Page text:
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Change comes naturally to Access Midstream CEO

His 33 years in the oil and gas industry have taken Mike Stice around the globe. Today, he heads Oklahoma City-based Access Midstream.
by Paula Burkes Modified: August 2, 2014 at 12:48 am •  Published: August 3, 2014
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Mike Stice, chief executive of Access Midstream, worked worldwide before being wooed in 2008 to join a subsidiary of Chesapeake Energy Corp.

Access spun off Chesapeake in July 2012, with the help of private equity firm Global Infrastructure Partners. And now there’s more change ahead.

Tulsa-based Williams Cos. Inc. has bought Global’s stake in Access for nearly $6 billion with plans to merge it with its own midstream subsidiary, Williams Partners LP.

Change has been the norm for Stice’s career. Over nearly three decades with ConocoPhillips, he lived in more than 20 different houses across several continents. But one constant is that Stice has worked mostly in midstream — or laying pipeline so producers can bring their resources to market.

Today, Access is active in the explosion of shale plays across the U.S. from Wyoming, Ohio, Pennsylvania and West Virginia to Louisiana, Mississippi, Texas and Oklahoma. The company is worth $13 billion and employs 1,500, Stice said.

From his office at 525 Central Park Drive, Stice, 55, sat down with The Oklahoman recently to talk about his life and career. This is an edited transcript:

Q: Your office nameplate reads J. Mike Stice. What does the J stand for?

A: John, which is also my dad’s first name. I went by John through fifth grade, but decided to change to Mike in sixth. There were about five other Johns in my class. Plus, I was tired of my dad and I both showing up every time my mom yelled “John.”

Q: What did your dad do?

A: He served 30 years in the Army, including two tours in Vietnam, and retired as a full colonel. Then, he worked 10 years as director of the Texas Department of Corrections. He and my mom, 83 and 81, live in Huntsville, and my sister, who’s 60 and a retired school teacher, lives nearby. Originally from southwest Arkansas, my parents married as teenagers, and my dad — who was 6-foot-4, 250 pounds — played football (offensive tackle) for OU under Bud Wilkinson for one year. After he hurt his knee, he joined ROTC, and I grew up as a military brat. When I was in the second through fourth grades, we lived in Frankfurt, Germany, where I was a Boy Scout and learned to love Wiener schnitzel and other German foods. From the fifth through seventh grades, we lived in D.C., where I joined the Boys Club and played baseball and soccer.

Q: What brought you to Oklahoma?

A: From Washington, we moved to Lawton where my dad was battalion commander and I found American football. My junior year in high school, we moved to Norman, and my dad worked in downtown Oklahoma City as a military recruiter. Initially, I was mad at my dad for moving us; I left a girlfriend behind in Lawton. But at Norman High School, I met Joni, who’d become my wife and the love of my life. I also made the starting football team, and we made it to the playoffs that year.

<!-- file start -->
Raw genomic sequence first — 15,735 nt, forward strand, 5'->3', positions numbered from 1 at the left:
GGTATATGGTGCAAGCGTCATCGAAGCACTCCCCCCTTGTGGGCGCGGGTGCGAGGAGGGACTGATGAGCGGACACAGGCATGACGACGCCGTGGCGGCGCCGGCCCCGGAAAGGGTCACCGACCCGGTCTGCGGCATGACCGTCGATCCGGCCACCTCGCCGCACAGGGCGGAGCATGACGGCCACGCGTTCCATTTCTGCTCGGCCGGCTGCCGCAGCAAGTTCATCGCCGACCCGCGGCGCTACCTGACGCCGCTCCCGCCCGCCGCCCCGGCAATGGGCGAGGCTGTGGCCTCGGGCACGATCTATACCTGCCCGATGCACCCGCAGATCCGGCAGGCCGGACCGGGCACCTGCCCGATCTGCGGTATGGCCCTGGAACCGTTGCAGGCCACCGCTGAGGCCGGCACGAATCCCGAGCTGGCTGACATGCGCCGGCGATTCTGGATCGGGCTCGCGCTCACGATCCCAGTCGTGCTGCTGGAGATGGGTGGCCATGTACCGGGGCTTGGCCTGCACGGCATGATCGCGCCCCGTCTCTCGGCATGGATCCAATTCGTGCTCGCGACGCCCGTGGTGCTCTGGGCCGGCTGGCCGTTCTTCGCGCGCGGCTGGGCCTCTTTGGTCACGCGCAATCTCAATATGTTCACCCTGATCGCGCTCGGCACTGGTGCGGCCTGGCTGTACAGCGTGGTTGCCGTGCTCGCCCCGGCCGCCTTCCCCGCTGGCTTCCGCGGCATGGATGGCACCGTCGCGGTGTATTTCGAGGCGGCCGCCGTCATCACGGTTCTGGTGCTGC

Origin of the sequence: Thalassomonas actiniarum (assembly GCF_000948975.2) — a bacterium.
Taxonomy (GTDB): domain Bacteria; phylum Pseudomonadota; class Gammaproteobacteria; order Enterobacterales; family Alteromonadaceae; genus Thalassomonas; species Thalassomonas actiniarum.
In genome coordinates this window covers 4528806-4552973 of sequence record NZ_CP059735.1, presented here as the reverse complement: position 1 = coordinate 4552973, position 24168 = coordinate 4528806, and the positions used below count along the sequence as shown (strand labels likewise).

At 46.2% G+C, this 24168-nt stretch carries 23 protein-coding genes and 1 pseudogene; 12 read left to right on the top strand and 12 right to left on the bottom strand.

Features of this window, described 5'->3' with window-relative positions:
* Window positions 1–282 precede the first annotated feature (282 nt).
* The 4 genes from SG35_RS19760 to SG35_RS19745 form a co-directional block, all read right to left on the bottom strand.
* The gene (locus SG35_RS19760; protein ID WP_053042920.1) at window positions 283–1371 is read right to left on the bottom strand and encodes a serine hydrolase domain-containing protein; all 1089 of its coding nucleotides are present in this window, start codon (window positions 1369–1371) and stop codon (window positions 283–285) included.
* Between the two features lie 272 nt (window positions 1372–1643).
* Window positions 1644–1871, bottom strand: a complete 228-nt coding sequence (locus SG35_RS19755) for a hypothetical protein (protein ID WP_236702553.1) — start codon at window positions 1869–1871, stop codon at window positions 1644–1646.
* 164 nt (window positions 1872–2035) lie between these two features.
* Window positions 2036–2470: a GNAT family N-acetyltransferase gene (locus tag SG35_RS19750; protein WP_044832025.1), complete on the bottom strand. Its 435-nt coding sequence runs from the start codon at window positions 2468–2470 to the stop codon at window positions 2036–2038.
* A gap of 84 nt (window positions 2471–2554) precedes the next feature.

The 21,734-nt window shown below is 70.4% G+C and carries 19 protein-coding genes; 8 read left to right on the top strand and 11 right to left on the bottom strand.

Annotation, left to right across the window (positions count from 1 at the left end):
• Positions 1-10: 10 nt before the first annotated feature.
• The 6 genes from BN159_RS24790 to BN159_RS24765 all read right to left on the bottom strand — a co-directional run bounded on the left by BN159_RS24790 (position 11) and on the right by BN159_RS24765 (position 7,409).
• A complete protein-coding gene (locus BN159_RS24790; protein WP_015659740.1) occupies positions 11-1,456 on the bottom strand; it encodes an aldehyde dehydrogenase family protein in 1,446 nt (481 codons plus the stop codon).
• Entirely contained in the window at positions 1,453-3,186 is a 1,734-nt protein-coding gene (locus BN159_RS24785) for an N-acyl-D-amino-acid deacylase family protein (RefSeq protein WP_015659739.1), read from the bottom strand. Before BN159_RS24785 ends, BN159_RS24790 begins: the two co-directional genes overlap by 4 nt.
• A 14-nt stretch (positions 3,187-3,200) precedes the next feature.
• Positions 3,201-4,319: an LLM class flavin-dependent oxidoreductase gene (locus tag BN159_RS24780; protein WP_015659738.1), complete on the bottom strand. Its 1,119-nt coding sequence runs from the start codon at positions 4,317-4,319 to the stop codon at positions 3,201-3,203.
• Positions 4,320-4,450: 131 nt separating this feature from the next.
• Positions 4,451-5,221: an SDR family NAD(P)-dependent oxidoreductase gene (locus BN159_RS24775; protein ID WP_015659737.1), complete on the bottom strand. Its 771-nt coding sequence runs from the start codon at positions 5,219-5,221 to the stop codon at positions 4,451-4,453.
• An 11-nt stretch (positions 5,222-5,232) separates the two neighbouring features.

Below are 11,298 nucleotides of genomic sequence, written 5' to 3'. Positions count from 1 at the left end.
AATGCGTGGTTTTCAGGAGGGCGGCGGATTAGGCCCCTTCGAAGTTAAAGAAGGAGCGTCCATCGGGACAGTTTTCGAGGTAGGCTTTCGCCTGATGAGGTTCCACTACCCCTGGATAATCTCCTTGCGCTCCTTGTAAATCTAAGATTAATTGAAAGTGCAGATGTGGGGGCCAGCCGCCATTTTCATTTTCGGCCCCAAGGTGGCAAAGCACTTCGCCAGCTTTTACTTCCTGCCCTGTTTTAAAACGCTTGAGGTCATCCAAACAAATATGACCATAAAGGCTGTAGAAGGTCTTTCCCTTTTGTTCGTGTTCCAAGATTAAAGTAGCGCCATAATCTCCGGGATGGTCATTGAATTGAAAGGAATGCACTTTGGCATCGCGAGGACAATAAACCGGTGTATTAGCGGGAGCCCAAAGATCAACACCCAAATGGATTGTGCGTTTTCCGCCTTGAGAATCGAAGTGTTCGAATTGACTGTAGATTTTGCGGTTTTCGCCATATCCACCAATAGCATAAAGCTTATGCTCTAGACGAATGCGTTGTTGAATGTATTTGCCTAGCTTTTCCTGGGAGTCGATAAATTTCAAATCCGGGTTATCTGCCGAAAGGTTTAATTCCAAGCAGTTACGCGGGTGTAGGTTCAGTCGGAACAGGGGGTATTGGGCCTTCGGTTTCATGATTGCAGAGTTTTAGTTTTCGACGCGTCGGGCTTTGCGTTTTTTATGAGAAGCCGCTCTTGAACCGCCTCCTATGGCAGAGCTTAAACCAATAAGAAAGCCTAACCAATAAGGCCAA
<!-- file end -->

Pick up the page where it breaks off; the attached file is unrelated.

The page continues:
Q: And college?

A: As one of the valedictorians in my class, I went to the University of Oklahoma and chose the toughest major possible: chemical engineering/pre-med. But, working as an EMT at Goddard Health Center, I discovered medicine wasn’t as romantic as I’d pictured. I pledged Pi Kappa Phi fraternity, and Joni was a little sis. We married after my junior year, and starved for several years. She, for the first three to five years, made all the money working as a court reporter.

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by Paula Burkes
Reporter
A 1981 journalism graduate of Oklahoma State University, Paula Burkes has more than 30 years experience writing and editing award-winning material for newspapers and healthcare, educational and telecommunications institutions in Tulsa, Oklahoma...
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PERSONALLY SPEAKING

Position: chief executive officer, Access Midstream

Birthplace and birth date: Frankfurt, Germany; April 5, 1959

Family: Joni, married 34 years in August; sons Zac, 30, his wife Amanda and grandson Beckett, 2, of Norman and Tanner, 27, and his wife Rachel of Houston; “Southern,” a male chocolate Lab, and “Bentley,” a 6 1/2-pound female papillon, who rules their home in the Stonemill housing addition in northeast Oklahoma City

Education: University of Oklahoma, bachelor’s in chemical engineering, 1981; Stanford University, master’s in business, 1995; and George Washington University, doctorate of education, 2011

Church: LifeChurch.tv

Professional affiliations: He serves on the boards of Southern Gas Association and for U.S. Silica Holdings Inc.

Community involvement: Oklahoma Wesleyan University; foundation board chair; OU’s engineering and petroleum engineering schools, board of visitors; and Oklahoma City University’s Meinders School of Business, board of advisers

Getaways: They have vacation homes on Texas’ Lake Cypress Springs, which is a halfway point for them and their sons to gather; and in Steamboat Springs, Colo. He’s an avid fisherman at both spots.

What’s left on your bucket list? “To complete a half marathon. When I was 21, it was to run a marathon. But now, anything with ‘marathon’ in the title will do.”

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